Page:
The Kalibrate fuel round up: July 2023

In this monthly feature, we look across the industry and mainstream news to uncover some stories of note that we think are worth your attention.

Kalibrate works with a diverse range of fuel organizations, so we always have our ear to the ground to see how the environment is evolving. This helps us understand the challenges and opportunities facing the brands we support, but it also helps us keep across the news, innovations, transformations, trials, and tribulations, within the fuel space.

Mergers and acquisitions making headlines in July

In July, we saw plenty of M&A activity as organizations entered new markets, large acquistion deals were finalized, and divestments in Canada.

Consolidation continues in the retail fuel sector, with acquiring companies looking to increase their market share and leverage economies of scale. Kalibrate’s Matteo Locane noted, “retailers with excellent operations and high automation levels are better placed to extract the most value from M&A activities”.

EV charging in Europe

TotalEnergies has inaugurated the second 100% electric service station in France, located in the city of Metz. While their car charges at one of the site’s eight ultra-fast charging points, customers can take advantage of a waiting area with WiFi and vending machines, as well as some vehicle maintenance facilities.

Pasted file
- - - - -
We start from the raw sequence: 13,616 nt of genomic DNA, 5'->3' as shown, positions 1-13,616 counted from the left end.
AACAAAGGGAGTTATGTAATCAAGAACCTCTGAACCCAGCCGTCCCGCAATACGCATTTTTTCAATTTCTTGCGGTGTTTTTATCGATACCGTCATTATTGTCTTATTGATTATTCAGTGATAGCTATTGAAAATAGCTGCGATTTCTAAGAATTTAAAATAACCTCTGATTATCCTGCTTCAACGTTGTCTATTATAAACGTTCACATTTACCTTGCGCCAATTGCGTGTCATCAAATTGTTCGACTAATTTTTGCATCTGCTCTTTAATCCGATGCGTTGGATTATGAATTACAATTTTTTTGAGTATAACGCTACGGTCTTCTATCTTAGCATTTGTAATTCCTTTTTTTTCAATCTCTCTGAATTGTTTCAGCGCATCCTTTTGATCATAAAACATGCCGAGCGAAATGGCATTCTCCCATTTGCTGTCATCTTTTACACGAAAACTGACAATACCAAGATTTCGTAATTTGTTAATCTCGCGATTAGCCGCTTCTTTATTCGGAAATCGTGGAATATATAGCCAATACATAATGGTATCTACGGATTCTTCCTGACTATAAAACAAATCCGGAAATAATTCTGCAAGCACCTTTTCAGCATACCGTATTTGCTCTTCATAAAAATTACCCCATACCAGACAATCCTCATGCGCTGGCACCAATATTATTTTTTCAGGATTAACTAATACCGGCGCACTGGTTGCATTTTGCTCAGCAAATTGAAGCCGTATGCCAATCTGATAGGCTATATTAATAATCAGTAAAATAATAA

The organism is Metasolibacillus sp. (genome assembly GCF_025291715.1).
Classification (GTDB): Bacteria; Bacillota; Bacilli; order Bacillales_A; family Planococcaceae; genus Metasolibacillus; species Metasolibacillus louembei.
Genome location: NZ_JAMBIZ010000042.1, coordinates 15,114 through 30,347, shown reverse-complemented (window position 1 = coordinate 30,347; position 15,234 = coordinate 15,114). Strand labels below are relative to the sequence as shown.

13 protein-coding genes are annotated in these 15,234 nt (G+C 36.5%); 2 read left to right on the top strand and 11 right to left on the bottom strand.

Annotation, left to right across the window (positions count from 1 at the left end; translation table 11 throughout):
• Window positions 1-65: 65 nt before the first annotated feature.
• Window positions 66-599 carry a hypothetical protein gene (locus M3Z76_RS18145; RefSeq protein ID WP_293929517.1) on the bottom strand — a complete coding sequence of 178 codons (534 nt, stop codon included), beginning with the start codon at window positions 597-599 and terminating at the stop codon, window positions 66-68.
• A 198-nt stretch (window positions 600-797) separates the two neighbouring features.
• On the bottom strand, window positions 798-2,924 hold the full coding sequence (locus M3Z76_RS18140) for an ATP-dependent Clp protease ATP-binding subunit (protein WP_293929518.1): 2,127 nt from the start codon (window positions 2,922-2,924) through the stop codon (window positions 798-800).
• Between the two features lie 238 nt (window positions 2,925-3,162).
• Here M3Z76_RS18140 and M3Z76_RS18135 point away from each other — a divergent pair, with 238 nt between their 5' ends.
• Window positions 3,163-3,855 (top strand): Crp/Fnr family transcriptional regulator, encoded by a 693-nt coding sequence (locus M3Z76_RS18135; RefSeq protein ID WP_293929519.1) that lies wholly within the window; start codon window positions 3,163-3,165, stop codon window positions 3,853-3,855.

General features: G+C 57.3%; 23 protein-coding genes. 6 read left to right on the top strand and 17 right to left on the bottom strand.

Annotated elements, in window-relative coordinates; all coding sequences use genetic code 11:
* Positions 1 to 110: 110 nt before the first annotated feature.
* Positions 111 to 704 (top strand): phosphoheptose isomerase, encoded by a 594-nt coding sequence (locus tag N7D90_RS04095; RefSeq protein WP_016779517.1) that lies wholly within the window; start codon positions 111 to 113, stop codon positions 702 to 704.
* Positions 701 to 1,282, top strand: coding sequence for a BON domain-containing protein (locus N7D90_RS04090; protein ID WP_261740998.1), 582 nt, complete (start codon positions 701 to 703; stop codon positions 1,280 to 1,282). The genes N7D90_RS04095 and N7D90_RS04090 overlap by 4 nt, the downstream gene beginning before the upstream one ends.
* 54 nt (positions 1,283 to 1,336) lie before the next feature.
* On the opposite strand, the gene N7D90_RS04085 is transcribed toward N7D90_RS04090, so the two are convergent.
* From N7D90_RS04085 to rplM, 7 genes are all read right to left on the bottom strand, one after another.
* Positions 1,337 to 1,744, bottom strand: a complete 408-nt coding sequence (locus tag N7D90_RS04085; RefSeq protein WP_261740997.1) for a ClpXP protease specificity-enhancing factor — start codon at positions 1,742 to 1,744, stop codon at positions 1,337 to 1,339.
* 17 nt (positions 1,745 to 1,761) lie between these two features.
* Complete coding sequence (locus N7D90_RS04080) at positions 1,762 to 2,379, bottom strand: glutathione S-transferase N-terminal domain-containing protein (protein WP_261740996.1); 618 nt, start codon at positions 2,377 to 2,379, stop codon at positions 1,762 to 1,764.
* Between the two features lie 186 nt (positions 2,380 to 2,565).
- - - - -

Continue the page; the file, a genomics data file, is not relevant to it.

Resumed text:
This is only the second site of its kind in France, but Total’s strategy is definitely ambitious – the French retailer is aiming for 500 high-power charging sites by the end of the year. It will be interesting to see whether customers will prefer this more “basic” offering (charging + a waiting area with vending machines) or they will privilege sites with a fully developed convenience and QSR offering.

Read more on developing EV strategies here

Price comparison scheme spinning up in the UK

UK Energy Secretary, Grant Shapps, has endorsed a voluntary price comparison scheme in a meeting with supermarket executives. This is an apparent step back from the previous idea, which was to introduce mandatory fuel price reporting as per the Competition and Markets Authority’s (CMA) recommendations. Meanwhile, the CMA has told a parliamentary committee that Asda in particular has tripled fuel profit margins since before the pandemic.

Mandatory fuel price reporting schemes exist in a number of countries around the world, and while they certainly increase transparency for the consumer, they do not necessarily result in pump price decreases, because there are many moving parts to fuel pricing. UK fuel retailers should nevertheless start actively working to ensure they can provide pricing data to the government, preferably in an automated manner.

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